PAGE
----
In light of the lockdown non-events of 2020, it’s easy to see why book trailers and cinematic author videos are the new book launch. Since nobody knows how long the stay-at-home orders and social distancing will last and when we will be able to gather again for book readings by authors touring new works, the traditional book launch events need to be tweaked a little bit and spiced up with some tech. Book trailers have been steadily gaining popularity over the last decade–nowadays they’re a must for authors releasing new works or for those who want to give a marketing boost to their older stuff.
A story of perseverance, courage, and patriotism behind the 75th Ranger Regiment’s rescue mission following one of the deadliest Special Ops incidents in Afghanistan. A grueling search for twelve Navy SEAL casualties and eight downed Night Stalkers… with one lone survivor
In Leap to Wholeness, educator Sky Nelson-Isaacs explores the science of wholeness. To understand wholeness, imagine a beautiful photograph that you want to modify. The image exists in space. Yet graphic designers are familiar with another space called the frequency domain, or “pattern-space.”
Holly Martyn has been dumped. Twice-divorced and a single parent, she is sitting in a spa feeling sorry for herself when she picks up a magazine and reads the advice Joan Rivers gives to console a friend in the same position: “Would it kill you to put on some lipstick? Get an on-line dating account, go on 100 dates and you’ll meet somebody.”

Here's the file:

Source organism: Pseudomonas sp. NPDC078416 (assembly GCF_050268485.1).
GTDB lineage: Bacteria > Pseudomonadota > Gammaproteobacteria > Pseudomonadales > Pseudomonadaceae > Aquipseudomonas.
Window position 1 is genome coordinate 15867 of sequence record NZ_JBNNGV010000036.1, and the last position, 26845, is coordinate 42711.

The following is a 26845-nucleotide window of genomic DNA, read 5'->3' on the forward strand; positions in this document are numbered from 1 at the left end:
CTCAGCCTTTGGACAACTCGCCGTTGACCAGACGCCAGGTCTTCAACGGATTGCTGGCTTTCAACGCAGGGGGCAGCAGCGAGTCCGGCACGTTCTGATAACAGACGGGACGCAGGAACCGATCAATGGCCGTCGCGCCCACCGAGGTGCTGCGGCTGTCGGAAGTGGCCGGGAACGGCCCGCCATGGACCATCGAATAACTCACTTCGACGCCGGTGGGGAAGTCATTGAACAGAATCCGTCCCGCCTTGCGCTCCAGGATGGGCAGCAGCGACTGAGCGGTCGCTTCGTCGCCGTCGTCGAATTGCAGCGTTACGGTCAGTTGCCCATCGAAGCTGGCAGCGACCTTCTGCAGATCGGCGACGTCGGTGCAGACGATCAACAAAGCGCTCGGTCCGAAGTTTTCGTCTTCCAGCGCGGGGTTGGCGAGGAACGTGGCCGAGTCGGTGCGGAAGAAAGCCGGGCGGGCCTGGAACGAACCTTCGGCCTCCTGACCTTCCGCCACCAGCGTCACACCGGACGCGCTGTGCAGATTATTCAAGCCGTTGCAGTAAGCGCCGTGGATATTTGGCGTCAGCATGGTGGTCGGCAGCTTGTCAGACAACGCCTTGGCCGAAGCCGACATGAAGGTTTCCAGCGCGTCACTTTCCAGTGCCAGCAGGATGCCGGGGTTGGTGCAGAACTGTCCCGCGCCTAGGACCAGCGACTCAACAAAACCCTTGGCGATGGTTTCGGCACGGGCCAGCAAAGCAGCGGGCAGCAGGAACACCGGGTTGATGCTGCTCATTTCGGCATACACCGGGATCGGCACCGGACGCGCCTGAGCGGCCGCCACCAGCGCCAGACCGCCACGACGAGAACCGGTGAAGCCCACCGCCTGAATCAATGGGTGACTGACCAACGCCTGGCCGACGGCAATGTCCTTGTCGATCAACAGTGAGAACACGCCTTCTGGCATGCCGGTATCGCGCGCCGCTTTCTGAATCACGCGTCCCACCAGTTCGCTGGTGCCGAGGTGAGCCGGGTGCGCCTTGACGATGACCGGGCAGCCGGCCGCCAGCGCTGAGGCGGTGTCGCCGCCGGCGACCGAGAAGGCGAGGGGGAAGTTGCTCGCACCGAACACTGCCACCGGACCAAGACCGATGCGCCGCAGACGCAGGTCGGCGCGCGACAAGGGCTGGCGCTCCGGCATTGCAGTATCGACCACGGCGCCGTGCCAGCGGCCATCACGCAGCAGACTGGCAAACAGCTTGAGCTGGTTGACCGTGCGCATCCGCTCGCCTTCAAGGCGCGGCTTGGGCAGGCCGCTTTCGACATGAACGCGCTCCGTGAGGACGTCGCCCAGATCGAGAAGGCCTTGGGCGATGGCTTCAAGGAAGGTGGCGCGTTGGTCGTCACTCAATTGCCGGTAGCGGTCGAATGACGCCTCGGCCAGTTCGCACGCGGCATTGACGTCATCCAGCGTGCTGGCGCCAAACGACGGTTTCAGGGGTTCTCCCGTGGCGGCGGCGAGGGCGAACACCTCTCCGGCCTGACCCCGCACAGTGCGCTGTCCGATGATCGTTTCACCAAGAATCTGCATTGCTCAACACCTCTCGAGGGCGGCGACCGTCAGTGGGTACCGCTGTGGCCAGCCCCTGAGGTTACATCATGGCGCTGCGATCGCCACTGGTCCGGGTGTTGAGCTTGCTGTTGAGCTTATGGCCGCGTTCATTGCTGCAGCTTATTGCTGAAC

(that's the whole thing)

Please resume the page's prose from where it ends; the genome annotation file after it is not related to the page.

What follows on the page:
The publication of Jarhead launched a new career for Anthony Swofford, earning him accolades for its gritty and unexpected portraits of the soldiers who fought in the Gulf War. It spawned a Hollywood movie. It made Swofford famous and wealthy. It also nearly killed him.
In Search of Lost Causes: Images of the Iranian Revolution: Paradox, Propaganda, and Persuasion, is an interdisciplinary project that will encompass the Poster Art, Photography, and Cinema produced in Iran mostly before and during the Iranian Revolution of 1979, and its influence on Iran today.
The life of Gordon Zahler was simply so miraculous that it might as well have been science fiction. Born into an entertainment family in suburban Los Angeles in the mid-1920s, Zahler was a lovable prankster and class clown, exasperating his parents with his endless teenage feats of derring-do.